Glendale, Arizona —— Entering play on Monday night, Milwaukee Brewers right-handed pitching prospect Chase Williams is 0-1 with a 2.00 ERA in six games (two starts) for the Arizona League‘s Arizona League Brewers, with nine strikeouts against nine hits and three walks in 9.0 innings pitched in 2017. I observed the 24-year-old Wichita State University product in an August 10 relief outing against the AZL White Sox; below is Baseball Census‘ full Chase Williams scouting report, including video.

Chase Williams Scouting Report — Video

Our video of Milwaukee Brewers right-handed pitching prospect Chase Williams shows every pitch he threw in that August 10, 2017 relief outing against the AZL White Sox, where he struck out two and allowed one earned run in 1.1 innings pitched:




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Chase Williams Scouting Report — Notes

Too old for the Arizona League at 24, Chase Williams spent the majority of 2016—his first year in pro ball—on the disabled list, and he’s started off the 2017 season late, too, rehabbing an injury despite being listed on the active AZL roster. He’s too advanced for this level right now, too, with a fastball that sits 93-95 mph with easy, late explosion at the plate. At 6’6″ with a high three-quarters release, Williams gets great downward plane on his fastball, and that late explosion gives him a legitimate power pitch to challenge hitters. Chase Williams couples the fastball with a very, very hard (89-90 mph) slider that looks like a cut fastball out of his hand, only to produce surprising, consistent downward break and tilt at the plate. The slider looks to be a legitimate wipeout pitch for Williams, who one would imagine will be ticketed for a high-leverage, back-end bullpen role whenever he’s farmed out to a full-season league this year or next.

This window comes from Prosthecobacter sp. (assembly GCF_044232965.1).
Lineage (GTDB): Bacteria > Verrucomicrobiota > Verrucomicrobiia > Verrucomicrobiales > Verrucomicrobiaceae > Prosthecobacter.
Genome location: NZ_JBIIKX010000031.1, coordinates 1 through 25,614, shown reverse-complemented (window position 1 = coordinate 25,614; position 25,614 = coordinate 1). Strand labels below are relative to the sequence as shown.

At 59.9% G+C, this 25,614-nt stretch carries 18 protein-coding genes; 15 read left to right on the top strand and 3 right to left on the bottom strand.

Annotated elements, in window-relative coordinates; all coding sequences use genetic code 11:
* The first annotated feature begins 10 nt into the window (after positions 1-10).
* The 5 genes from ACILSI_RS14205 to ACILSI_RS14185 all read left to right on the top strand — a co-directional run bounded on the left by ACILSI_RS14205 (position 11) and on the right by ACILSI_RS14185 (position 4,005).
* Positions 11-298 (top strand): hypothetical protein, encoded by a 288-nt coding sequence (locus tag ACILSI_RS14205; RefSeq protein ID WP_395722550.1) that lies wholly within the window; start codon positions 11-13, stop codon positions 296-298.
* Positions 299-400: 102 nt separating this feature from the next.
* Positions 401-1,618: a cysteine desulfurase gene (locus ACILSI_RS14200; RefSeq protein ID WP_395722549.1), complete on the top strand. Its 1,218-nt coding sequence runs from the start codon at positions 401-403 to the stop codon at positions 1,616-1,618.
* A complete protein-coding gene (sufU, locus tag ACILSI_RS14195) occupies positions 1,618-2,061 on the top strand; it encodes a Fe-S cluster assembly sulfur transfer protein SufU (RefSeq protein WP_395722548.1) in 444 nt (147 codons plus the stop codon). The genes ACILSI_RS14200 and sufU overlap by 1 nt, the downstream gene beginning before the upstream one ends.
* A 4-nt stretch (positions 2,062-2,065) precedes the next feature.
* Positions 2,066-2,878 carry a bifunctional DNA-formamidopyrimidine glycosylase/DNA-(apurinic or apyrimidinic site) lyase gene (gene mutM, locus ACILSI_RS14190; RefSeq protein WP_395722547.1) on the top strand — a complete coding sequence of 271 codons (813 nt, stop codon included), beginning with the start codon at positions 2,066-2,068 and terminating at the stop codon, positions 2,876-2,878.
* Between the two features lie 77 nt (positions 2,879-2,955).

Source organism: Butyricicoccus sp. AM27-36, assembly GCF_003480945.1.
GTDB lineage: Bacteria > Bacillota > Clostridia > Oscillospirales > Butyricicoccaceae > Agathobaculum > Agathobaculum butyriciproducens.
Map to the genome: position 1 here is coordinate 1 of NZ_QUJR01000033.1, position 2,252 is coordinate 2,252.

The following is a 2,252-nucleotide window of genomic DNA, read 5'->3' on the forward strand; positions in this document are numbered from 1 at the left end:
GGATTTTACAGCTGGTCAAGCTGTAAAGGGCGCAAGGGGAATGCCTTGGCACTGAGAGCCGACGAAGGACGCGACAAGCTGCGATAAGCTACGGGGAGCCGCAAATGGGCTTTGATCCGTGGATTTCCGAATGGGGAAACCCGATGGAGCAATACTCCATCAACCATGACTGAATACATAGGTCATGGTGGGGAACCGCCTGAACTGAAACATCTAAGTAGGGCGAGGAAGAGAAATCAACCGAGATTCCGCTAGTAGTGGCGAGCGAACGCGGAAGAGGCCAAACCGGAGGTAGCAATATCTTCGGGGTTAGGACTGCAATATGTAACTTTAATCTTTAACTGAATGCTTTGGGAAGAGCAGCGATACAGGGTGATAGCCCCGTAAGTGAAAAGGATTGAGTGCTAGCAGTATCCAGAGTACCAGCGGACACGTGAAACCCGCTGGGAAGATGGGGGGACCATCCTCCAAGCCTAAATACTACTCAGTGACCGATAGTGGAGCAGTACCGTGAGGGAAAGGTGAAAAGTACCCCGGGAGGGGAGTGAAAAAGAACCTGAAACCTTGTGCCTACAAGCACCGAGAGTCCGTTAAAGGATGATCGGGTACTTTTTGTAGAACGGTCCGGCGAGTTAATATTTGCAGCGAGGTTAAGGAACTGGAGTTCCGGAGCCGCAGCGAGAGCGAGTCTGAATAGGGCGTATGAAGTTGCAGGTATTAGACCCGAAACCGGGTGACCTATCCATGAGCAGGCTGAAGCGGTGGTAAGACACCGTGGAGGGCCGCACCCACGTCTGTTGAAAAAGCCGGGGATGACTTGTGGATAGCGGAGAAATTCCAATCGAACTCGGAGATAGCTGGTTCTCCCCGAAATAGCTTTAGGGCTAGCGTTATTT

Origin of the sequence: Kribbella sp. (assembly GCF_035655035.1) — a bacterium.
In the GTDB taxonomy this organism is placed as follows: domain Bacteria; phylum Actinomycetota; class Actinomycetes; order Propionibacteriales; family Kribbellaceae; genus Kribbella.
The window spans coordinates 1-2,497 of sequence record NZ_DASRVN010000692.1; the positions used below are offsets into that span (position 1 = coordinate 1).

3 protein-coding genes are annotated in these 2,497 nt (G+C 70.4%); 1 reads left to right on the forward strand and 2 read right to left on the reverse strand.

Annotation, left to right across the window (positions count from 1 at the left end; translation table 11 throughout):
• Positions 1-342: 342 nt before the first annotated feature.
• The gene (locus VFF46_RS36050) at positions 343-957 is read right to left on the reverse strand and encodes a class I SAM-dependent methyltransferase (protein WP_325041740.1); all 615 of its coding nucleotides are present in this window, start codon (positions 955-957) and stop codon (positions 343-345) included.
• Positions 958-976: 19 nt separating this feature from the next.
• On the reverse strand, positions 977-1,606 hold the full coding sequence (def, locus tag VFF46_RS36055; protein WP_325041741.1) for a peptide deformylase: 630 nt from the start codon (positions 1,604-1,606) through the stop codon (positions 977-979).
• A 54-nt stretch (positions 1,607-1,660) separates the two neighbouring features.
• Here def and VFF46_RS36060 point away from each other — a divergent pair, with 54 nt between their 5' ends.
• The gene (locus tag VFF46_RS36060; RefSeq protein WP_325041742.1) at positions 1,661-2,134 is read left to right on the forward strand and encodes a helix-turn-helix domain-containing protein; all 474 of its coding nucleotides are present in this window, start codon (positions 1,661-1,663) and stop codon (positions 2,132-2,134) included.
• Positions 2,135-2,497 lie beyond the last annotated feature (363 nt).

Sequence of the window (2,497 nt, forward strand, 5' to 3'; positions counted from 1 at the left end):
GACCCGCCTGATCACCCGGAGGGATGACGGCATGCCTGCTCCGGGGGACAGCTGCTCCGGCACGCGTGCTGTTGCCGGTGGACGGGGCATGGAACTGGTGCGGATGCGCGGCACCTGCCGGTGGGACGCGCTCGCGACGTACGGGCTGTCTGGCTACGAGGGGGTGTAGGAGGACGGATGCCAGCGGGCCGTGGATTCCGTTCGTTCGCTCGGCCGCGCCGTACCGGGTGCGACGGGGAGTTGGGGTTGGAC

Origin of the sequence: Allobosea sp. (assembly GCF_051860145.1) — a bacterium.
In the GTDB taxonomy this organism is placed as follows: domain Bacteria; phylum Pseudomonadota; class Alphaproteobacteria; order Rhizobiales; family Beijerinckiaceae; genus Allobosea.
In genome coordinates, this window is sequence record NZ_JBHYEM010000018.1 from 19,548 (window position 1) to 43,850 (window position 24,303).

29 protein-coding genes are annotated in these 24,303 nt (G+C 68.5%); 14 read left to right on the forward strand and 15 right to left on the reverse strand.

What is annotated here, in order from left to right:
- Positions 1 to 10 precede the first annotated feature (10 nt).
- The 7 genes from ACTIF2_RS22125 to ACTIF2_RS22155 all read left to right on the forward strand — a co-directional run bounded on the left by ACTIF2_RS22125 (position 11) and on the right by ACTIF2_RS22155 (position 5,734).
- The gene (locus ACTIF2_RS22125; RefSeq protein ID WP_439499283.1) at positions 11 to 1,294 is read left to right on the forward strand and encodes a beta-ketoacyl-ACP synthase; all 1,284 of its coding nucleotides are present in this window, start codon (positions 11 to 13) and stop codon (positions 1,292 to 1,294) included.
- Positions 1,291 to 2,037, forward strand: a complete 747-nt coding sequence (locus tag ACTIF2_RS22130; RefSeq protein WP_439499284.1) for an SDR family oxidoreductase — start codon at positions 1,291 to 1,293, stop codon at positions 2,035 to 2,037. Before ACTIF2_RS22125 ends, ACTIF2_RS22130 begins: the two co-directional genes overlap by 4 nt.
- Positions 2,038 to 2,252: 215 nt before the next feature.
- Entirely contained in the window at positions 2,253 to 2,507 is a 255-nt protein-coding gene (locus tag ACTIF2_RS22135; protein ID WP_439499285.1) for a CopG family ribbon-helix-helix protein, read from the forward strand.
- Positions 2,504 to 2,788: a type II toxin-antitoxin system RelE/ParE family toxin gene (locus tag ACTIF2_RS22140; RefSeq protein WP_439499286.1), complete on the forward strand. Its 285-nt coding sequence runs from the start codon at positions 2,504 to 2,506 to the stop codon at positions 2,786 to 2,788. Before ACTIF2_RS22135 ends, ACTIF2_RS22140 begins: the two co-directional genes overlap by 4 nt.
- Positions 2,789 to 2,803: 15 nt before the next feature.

Late-inning, high-leverage short relievers can move relatively quickly if they flash plus arm strength and good, consistent breaking stuff, and Williams possesses both of those things along with a bulldog mentality to challenge hitters. His fastball will flatten up in the zone, and when hovering around or just under 95 mph that’ll be a command concern, but when the Milwaukee Brewers righty is living at the knees his pitch life is phenomenal. It’s doubly a testament to his arm strength that he’s able to throw such a hard slider without it becoming too much of a cut fastball; tome, the power slider is a sign that he’ll build out even more velocity in the next year or two. Before we get there, though, it’s imperative the Brewers get Chase Williams out of rehab and into a full-season league as is warranted; at 24 years old, he must prove himself against age-appropriate hitters, because his raw stuff is good enough to compete several levels higher than this. From there, assuming good fortune and continued good health after nearly a full year lost to injury, Chase Williams may yet turn into a quick-moving reliever over the next year or two if all goes according to plan.

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